DANVILLE, MONTOUR COUNTY (WBRE/WYOU-TV) — Montour County, whose residents worried about a proposed solar farm in their backyard, got a chance to hear from county officials on Tuesday.
The proposed development, discussed briefly on Tuesday, would be one of, if not the largest solar energy complex in the commonwealth.
Citizens say they’re concerned about the environmental impact, while the county believes a reasonable solution can be reached.
“It’s their land, but it’s our environment,” says Sandra Johnston, head of Montour County Concerned Citizens Group.
On Tuesday, Montour County commissioners addressed concerns about Montour Solar One’s plans to convert roughly 1,000 acres of county farmland for solar energy use.
Johnston says it’s not merely an aesthetic issue, but an environmental one.
“The farmers have been good stewards, and they’ve fed that land so it would grow good crops. And they want to cover it up with solar panels… Not to mention the wildlife habitat that they’re going to disturb.”
Andria Lamay is another Montour County resident with reservations about the project.
Lamay’s primary concern is economic. She believes the energy produced from the panels will be pricier, at the expense of reliable forms of pre-existing energy.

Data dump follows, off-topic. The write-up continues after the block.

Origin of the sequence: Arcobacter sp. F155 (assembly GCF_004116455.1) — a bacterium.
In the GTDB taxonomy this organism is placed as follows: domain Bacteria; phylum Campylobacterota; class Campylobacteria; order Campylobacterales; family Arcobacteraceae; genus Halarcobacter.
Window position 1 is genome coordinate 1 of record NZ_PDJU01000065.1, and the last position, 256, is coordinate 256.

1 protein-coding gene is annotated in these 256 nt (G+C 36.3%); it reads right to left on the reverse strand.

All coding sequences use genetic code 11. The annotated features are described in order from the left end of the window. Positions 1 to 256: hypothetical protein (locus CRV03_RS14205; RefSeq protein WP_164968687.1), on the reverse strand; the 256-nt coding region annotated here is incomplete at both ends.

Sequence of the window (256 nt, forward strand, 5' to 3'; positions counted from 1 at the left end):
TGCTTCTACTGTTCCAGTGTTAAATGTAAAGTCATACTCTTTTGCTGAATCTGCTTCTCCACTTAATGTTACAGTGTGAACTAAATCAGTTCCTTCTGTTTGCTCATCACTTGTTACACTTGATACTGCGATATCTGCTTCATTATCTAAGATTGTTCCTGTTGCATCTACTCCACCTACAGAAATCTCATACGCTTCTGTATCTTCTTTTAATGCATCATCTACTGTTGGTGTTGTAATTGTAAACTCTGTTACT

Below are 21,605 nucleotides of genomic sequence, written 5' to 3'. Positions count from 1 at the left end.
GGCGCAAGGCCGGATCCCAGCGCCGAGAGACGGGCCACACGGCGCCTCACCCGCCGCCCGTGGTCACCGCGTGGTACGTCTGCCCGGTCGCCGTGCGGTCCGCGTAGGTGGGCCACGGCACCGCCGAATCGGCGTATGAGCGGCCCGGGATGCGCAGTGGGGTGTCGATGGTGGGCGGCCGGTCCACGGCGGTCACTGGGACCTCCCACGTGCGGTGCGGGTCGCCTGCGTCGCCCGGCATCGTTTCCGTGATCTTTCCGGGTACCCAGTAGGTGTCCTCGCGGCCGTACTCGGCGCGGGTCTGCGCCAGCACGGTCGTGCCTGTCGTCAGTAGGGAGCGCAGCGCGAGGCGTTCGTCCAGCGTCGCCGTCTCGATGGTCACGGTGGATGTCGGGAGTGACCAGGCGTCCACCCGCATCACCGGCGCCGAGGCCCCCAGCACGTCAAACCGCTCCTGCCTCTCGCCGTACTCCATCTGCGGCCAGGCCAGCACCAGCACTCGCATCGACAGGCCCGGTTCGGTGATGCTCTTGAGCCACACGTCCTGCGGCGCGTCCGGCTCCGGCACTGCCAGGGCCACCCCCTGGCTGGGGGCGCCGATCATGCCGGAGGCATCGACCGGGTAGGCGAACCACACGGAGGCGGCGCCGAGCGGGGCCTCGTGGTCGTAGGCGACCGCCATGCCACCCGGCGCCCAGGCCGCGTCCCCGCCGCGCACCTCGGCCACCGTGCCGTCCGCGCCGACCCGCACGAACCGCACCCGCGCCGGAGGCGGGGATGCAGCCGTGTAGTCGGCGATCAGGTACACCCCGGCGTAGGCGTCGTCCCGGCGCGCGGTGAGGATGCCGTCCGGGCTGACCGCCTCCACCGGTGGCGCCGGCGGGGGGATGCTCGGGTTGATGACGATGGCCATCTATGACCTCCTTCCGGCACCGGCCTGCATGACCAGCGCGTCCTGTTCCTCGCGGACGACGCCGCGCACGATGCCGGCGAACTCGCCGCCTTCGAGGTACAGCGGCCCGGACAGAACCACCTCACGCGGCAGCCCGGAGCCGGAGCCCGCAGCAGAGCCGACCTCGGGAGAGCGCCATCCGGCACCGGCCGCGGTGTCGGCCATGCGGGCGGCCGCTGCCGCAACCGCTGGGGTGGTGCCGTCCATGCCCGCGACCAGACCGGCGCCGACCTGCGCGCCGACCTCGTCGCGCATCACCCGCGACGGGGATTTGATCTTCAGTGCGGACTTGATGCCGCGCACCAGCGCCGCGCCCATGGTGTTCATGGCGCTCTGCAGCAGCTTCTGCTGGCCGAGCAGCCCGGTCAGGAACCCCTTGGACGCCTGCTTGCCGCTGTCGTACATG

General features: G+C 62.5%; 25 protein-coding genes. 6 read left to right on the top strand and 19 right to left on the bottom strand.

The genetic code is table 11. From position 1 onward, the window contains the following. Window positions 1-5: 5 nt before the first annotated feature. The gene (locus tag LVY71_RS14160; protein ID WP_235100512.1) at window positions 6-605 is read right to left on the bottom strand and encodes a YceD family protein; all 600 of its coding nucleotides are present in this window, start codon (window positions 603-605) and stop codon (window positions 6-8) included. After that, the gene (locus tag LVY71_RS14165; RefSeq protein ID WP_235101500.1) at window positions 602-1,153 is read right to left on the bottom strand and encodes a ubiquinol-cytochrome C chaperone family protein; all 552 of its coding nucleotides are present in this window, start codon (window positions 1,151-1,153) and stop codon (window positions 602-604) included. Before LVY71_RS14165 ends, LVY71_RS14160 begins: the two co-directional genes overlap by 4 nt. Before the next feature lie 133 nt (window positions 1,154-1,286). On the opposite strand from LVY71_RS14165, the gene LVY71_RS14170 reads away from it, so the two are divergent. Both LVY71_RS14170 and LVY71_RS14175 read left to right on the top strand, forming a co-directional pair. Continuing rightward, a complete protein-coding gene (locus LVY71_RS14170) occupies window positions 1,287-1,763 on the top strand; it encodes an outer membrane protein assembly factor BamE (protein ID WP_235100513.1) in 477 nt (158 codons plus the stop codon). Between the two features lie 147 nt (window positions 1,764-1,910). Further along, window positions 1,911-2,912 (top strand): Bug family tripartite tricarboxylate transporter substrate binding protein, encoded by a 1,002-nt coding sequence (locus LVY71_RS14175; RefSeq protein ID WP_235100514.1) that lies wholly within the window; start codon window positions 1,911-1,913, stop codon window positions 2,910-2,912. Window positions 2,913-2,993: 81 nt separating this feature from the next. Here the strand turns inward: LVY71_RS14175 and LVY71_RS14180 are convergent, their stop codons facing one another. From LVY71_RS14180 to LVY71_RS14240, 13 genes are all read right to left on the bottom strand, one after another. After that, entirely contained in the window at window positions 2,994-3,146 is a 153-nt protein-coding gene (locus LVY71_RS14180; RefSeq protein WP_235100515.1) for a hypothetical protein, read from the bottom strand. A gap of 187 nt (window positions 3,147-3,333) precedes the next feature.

“As we begin to take offline reliable, efficient, affordable forms of energy, what’s going to happen is we’re going to go into a variable, intermittent type of energy that is going to be more expensive,” says Lamay.
But county leaders believe a solution can still be reached.
“We should be able to do it, and do it right, that we protect both the environment, the neighbors, the farmland, and we allow the production of green energy,” says Ken Holdren, chairman of Montour County board of commissioners.
Holdren adds that while potential county approval remains many months away. Community concerns have weighed heavily into his office’s instruction through this evaluative phase.
“There’s a lot of public input, there’s a lot of process that has to take place. As the Montour County board of commissioners, the direction that we’ve given to the planning commission is, ‘take your time, do it right.'”